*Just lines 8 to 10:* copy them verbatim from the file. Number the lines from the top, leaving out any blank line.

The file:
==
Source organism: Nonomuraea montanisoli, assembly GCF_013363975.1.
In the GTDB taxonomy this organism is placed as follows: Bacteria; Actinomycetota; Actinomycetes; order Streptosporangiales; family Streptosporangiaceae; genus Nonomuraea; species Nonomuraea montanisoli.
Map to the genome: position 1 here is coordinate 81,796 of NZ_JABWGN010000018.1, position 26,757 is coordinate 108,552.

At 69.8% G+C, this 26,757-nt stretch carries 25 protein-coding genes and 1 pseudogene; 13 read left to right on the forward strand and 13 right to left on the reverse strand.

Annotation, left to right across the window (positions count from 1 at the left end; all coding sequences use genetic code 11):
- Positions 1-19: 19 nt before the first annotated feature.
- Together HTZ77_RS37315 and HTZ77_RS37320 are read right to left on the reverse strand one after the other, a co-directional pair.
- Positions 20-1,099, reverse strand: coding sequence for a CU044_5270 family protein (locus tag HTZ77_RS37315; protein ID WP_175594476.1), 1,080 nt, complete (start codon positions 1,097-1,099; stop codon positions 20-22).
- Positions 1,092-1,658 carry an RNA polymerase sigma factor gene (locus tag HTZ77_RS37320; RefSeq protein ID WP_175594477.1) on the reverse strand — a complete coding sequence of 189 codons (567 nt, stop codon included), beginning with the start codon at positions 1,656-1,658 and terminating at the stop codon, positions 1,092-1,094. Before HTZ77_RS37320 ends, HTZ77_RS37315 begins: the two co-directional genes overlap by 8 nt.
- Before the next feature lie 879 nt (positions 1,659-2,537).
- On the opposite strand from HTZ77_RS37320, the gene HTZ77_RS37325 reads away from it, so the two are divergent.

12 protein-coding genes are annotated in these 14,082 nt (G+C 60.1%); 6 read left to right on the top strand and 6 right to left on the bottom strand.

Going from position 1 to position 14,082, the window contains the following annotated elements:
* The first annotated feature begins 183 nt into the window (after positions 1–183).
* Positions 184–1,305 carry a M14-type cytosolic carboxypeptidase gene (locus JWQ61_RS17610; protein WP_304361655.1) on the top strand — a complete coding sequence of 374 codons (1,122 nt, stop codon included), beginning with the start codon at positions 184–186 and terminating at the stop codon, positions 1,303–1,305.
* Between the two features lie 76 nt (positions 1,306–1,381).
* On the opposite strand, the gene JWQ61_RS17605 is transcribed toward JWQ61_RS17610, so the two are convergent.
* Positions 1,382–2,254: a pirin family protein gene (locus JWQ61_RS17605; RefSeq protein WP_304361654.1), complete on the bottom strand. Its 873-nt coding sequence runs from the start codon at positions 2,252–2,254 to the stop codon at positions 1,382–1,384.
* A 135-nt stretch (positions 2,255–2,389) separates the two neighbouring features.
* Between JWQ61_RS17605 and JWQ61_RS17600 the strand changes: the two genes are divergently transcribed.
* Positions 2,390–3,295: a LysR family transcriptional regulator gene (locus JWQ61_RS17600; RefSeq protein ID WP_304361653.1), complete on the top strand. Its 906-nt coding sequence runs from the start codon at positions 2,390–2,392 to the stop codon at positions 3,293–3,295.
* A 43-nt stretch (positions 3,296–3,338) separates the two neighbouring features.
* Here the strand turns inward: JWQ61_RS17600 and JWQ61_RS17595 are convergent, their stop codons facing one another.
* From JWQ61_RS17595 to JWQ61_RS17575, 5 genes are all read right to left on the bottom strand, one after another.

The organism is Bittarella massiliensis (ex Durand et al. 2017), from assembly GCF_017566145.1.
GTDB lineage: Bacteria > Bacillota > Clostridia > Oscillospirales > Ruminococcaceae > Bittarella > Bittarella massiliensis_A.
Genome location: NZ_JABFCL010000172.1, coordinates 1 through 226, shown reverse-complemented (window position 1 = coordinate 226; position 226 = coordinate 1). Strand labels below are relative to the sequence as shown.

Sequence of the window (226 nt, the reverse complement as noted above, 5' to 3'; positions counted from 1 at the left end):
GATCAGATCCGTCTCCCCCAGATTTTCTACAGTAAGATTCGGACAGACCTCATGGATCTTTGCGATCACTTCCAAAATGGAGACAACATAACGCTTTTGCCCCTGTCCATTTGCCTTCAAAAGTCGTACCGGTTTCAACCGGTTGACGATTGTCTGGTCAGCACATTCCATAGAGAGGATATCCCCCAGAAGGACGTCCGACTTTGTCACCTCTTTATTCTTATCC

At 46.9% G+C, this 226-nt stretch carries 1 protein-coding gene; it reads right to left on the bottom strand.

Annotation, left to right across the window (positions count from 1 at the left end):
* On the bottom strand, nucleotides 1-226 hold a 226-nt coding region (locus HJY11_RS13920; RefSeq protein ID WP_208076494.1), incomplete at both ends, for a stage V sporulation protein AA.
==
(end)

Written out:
- Positions 20-1,099, reverse strand: coding sequence for a CU044_5270 family protein (locus tag HTZ77_RS37315; protein ID WP_175594476.1), 1,080 nt, complete (start codon positions 1,097-1,099; stop codon positions 20-22).
- Positions 1,092-1,658 carry an RNA polymerase sigma factor gene (locus tag HTZ77_RS37320; RefSeq protein ID WP_175594477.1) on the reverse strand — a complete coding sequence of 189 codons (567 nt, stop codon included), beginning with the start codon at positions 1,656-1,658 and terminating at the stop codon, positions 1,092-1,094. Before HTZ77_RS37320 ends, HTZ77_RS37315 begins: the two co-directional genes overlap by 8 nt.
- Before the next feature lie 879 nt (positions 1,659-2,537).